June 24, 2013
More than any other nation Germans have been seduced by the prospect of solar power generation since it has been possible to generate electricity through photovoltaic cells in the 1980`s.
Behind this enthusiasm were scores of committed pioneers, tens of thousands of households eager to generate their own roof-electricity and governments setting high hopes on solar industries.
Thanks to generous feed-in tariffs Germany has installed more solar capacity than any other country on earth, some 26 GW, the equivalent of its nuclear capacity. But due to low solar insulation PV still supplies less than five per cent of German power consumption.
German electricity consumers have paid a high price for this achievement by financing the high feed-in tariffs, initially set at 50 cents/kWh.
By the middle of 2013 its solar industry is in shambles.
Like the rest of the world, it has to cope with global overcapacity and losses, forcing big and small companies to write off substantial investments or to specialise in high-tech applications for exports to Asia and America.
In view of the steep fall of costs and prices the government has little choice but to gradually phase out feed-in tariffs and let the remaining industry compete on its own.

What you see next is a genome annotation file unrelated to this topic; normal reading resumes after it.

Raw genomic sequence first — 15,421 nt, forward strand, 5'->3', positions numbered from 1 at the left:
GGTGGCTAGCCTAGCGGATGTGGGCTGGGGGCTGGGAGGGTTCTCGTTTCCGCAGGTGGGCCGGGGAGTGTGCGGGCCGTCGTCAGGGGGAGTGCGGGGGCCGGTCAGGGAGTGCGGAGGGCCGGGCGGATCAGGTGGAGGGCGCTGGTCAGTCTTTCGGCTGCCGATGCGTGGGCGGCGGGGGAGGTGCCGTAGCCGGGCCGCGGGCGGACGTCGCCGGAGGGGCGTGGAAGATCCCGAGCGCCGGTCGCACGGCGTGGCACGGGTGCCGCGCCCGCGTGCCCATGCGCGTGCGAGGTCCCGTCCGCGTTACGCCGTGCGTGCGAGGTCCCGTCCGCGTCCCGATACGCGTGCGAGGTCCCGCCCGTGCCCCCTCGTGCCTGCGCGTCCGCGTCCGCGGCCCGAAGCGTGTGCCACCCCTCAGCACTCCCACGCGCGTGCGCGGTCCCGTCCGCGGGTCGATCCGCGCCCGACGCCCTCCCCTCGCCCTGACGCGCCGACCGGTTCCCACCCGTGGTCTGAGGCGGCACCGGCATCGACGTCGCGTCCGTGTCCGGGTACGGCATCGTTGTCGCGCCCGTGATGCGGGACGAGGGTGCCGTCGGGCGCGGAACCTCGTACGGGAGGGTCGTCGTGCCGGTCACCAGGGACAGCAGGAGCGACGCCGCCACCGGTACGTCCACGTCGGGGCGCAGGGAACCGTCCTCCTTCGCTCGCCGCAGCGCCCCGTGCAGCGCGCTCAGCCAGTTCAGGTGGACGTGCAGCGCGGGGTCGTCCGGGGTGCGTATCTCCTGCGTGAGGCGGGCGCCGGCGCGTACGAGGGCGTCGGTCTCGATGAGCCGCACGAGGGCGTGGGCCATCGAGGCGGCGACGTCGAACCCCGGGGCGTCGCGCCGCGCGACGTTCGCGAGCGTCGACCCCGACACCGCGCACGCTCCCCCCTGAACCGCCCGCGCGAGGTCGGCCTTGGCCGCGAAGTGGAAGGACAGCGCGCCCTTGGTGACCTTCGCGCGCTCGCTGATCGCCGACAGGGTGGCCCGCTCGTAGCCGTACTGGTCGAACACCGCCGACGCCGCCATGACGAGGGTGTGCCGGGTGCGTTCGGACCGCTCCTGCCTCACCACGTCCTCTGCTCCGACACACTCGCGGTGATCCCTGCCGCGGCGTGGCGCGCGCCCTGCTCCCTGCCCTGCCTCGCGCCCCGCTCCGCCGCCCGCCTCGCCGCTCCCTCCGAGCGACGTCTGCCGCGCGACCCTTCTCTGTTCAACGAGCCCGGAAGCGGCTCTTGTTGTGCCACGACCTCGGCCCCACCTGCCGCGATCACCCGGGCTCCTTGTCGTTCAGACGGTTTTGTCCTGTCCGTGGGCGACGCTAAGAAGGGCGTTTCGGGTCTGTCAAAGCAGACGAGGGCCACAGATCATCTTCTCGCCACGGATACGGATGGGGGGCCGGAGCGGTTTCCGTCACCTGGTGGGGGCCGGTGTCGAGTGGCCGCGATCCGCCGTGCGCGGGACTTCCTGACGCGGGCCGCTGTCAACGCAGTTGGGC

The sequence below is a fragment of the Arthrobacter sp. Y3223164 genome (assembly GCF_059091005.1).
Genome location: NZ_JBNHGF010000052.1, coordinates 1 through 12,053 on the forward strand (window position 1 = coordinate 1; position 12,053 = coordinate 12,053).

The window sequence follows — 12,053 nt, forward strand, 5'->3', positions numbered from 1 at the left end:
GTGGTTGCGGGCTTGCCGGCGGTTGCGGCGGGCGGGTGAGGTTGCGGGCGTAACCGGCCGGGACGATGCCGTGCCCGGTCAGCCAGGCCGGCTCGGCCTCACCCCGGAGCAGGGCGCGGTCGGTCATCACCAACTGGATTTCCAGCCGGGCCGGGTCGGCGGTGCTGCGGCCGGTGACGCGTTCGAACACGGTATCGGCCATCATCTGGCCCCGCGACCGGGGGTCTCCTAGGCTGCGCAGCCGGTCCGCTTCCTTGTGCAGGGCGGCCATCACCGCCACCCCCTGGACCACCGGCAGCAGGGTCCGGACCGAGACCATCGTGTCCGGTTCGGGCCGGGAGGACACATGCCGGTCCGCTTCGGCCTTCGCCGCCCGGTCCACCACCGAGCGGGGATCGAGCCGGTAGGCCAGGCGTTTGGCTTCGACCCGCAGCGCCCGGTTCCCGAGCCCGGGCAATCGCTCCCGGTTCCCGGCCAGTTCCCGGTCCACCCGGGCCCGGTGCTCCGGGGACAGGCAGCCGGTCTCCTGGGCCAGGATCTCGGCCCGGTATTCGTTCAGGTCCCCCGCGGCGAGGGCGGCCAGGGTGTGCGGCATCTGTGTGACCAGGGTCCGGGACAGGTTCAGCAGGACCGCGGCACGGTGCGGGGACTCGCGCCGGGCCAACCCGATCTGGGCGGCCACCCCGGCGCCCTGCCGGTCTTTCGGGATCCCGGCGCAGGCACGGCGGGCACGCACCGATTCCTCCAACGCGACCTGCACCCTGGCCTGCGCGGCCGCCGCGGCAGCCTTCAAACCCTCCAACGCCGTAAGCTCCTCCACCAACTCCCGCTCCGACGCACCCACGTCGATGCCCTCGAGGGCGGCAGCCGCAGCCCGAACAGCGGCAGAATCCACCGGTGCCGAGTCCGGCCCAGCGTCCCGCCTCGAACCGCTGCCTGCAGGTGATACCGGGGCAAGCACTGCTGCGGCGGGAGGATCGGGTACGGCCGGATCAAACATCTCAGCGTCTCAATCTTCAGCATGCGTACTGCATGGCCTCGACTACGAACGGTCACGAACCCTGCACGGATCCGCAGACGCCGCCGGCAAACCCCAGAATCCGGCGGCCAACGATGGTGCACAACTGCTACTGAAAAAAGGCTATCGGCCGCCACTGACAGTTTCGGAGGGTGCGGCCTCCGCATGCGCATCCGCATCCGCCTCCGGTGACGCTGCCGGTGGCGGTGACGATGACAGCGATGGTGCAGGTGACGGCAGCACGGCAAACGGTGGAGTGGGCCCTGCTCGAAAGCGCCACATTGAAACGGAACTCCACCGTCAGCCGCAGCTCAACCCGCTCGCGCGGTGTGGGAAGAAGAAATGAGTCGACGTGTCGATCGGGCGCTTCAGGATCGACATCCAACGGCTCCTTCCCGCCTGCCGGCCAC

There is one major lesson to learn from the German solar adventure.
Governments should be careful when trying to boost new industries. Protection and assistance may be necessary, but they need to be transitional and never insulate from global competition.
In Germany government and industry have too long ignored the impressive Chinese advances in lowering production costs. Feed-in tariffs should have been adapted much earlier to take into account the dramatic decline in prices and insufficient grid capacity.
Germany has been more prudent and successful in supporting wind power, its biggest source of renewable energy, with substantially lower feed-in tariffs.
The German economy is strong enough to digest several billion Euro losses on solar investments by dozens of bold SME`s and two super stars of German industry (Bosch and Siemens) and the high electricity rates that households and business had to pay for financing feed-in tariffs.
Whatever criticism, Germany has made a decisive contribution to global PV electricity development, which has become the third most important renewable source of energy after hydro and wind power and is bound to gain more and more ground, especially along the earth’s sun belt.
Brussels 24.06 2011 Eberhard RheinenAuthor : Eberhard Rhein